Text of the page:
Published: Thu Jan 20 2022 4:30 PM
Updated: Fri Jan 21 2022 11:00 AM
As of today, information we have access to indicates that the volcano is not currently erupting, and we have not detected further tsunami activity. Volcanologists are still building a picture of what happened during this globally significant eruption.
GNS Science’s 24/7 National Geohazards Monitoring Centre continues to monitor DART buoy and coastal tsunami gauge data that could tell us if another eruption has occurred that caused a tsunami. Satellite imagery may also help us to determine if an eruption occurred. We wrote a story earlier this week on the tsunami generated by the eruption and how the DART buoys worked.
We are working alongside other government agencies to provide support where we can.
A very large, explosive eruption occurred at Hunga Tonga-Hunga Ha’apai volcano in Tonga on 15 January 2022. The eruption was very energetic, generating a tall eruption cloud, explosions, shockwaves, audible booming and it created tsunami waves that travelled around the Pacific.
The huge eruption was the largest in the current eruptive episode at Hunga Tonga-Hunga Ha’apai that spans back to 2009. Back then, all you could see of the volcano was two small, elongated islands poking about 100 metres out of the ocean. Hunga Tonga-Hunga Ha’apai volcano is located 65 kilometres north of Tonga’s capital Nuku‘alofa
During 2014 and 2015 eruptions, a cone built at the volcano, bridging the gap between these two smaller islands to create one larger island.
An earlier eruption on Friday 14 January destroyed this central cone, flooding the vent with seawater. This added to the instability of the volcano, and the addition of large amounts of water may have contributed to the Saturday 15 January eruption being more explosive. The eruption exploded through the ocean, triggering a tsunami, with waves that headed for coastlines right around the Pacific Ocean. All that remains now of the volcano above water are two much smaller islands again.
Volcanologists’ initial assessments indicate that about 0.5 to 1 cubic km of volcanic material was ejected. The eruption and gas plumes rose approximately 30 km into the sky in a Plinian eruption – the term volcanologists give to eruptions that form tall ash columns into the stratosphere. We're working hard to decipher the data that we are gathering on the eruption to build a more complete picture of what happened.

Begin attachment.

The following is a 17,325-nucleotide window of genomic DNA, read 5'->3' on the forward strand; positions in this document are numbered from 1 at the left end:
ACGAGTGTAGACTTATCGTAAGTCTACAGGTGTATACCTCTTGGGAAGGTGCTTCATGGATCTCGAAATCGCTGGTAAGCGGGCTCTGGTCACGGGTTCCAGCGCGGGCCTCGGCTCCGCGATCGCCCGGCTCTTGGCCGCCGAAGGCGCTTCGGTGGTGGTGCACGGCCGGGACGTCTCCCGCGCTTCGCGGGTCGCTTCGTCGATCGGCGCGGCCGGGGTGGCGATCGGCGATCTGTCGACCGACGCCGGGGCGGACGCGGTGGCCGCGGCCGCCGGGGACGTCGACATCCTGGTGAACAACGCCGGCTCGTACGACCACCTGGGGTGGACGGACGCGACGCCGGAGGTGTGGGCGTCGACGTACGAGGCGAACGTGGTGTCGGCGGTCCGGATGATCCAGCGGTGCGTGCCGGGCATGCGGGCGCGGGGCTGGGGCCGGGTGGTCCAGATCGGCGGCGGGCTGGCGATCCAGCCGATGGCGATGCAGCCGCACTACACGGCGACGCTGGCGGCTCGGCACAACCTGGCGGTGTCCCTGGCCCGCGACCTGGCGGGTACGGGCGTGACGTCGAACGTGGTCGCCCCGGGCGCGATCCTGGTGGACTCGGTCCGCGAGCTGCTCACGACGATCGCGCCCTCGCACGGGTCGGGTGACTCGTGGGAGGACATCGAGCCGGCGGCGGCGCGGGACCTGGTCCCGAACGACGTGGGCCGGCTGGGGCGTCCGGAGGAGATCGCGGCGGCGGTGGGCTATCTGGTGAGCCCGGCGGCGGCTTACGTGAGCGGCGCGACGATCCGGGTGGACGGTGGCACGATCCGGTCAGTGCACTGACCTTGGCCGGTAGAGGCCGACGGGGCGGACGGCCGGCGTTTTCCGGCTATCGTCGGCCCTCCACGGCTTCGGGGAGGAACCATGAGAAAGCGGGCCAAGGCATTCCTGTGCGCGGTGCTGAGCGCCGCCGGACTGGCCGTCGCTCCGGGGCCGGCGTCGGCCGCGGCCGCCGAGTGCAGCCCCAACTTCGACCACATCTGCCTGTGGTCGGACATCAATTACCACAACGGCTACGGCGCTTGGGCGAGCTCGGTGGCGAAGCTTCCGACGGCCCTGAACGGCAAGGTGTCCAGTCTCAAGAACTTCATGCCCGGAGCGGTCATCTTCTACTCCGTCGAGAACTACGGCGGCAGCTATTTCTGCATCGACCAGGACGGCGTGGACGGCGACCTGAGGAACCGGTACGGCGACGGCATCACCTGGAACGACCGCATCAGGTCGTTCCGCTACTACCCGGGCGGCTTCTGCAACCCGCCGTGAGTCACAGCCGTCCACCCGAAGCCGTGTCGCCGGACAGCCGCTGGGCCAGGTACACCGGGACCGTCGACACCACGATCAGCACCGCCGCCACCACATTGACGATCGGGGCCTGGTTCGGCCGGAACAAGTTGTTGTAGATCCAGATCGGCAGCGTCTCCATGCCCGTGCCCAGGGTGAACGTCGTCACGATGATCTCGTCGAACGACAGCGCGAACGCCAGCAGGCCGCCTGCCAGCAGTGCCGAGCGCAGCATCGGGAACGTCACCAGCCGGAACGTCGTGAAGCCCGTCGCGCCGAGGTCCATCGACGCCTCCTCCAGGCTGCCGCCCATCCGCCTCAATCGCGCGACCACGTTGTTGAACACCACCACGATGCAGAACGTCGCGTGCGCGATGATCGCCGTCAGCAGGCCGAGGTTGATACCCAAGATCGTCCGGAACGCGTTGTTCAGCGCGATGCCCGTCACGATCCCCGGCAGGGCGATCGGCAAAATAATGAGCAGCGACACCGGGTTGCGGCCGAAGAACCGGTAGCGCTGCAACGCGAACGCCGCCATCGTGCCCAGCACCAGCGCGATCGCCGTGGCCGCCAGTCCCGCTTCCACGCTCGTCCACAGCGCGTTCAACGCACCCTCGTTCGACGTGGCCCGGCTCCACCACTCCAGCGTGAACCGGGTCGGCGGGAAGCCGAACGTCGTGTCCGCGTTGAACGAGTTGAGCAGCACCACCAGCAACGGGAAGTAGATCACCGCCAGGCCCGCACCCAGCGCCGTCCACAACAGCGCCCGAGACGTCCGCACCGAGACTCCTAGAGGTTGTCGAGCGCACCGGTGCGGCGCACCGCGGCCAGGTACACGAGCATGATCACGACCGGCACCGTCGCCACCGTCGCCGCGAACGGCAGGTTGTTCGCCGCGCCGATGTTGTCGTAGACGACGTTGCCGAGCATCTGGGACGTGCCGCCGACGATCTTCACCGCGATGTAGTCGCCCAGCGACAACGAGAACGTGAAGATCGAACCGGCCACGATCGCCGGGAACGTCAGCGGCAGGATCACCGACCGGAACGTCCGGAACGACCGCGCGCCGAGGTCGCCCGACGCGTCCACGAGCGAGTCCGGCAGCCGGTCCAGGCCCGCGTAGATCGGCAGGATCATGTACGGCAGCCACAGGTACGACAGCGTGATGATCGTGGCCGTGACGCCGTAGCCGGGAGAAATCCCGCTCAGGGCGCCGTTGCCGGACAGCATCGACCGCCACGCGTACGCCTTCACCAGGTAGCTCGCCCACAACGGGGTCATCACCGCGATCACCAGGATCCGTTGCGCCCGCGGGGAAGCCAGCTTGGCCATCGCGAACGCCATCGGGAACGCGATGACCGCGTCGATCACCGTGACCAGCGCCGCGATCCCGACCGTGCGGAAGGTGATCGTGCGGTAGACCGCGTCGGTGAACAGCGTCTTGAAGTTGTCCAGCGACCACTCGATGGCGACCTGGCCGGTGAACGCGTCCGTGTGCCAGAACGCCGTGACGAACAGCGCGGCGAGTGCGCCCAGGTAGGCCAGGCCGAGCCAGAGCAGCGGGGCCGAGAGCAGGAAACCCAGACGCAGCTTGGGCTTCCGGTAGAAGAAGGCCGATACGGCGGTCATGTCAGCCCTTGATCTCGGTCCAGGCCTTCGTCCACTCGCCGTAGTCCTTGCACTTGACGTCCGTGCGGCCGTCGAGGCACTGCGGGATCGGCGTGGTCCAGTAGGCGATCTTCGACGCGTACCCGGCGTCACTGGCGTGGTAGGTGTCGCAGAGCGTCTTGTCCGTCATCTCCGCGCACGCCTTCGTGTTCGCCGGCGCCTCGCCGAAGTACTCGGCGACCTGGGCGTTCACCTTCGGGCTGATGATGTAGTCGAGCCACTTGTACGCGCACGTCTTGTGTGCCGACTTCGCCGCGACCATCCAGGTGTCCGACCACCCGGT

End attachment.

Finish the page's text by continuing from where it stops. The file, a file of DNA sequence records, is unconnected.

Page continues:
The eruption was much more violent than scientists had expected, given the volcano’s run of smaller eruptions in recent decades. The atmospheric shockwave travelled around the globe several times and was picked up on air pressure sensors as far away as Iceland - it continues to circle the globe. Audible booming could be heard from New Zealand to the south and Alaska to the north. This was due to the low-frequency bass-like booms produced during the eruption that can travel thousands of kilometres away from the source. This eruption now holds the world record for being ‘heard’ so far from the volcano.
The eruption was rare in that it caused tsunami waves large enough to impact thousands of kilometres away from the volcano. There are several mechanisms scientists believe could have contributed to generating tsunami waves: the huge explosion through the ocean, the shockwave that pushed out as it travelled, the effect of the collapsing eruption column onto the ocean, and a possible caldera collapse of the volcano itself underwater. We haven’t seen a volcanic-source tsunami like this since Krakatau, Indonesia in 1883.
While the submarine eruption and tsunami is a rare combination in our lifetime, it’s not unprecedented. Scientists have been highlighting the possibility of submarine eruptions as tsunami sources for decades.
Our scientists expect that the volcano will remain active for weeks to months, and small eruptions will once again build up a cone above sea level.
The international volcanology community is continuing to keep tabs on activity at the volcano by looking at satellite images.
Volcanoes can erupt without warning. We monitor all New Zealand’s active volcanoes for signs of activity and provide updates of activity via Volcanic Alert Bulletins if there are any significant changes to report. To read more about being prepared for volcanic activity visit the National Emergency Management Agency’s (NEMA’s) website, getready.govt.nz.
Attributable to: Steve Sherburn – GNS Science Duty Volcanologist
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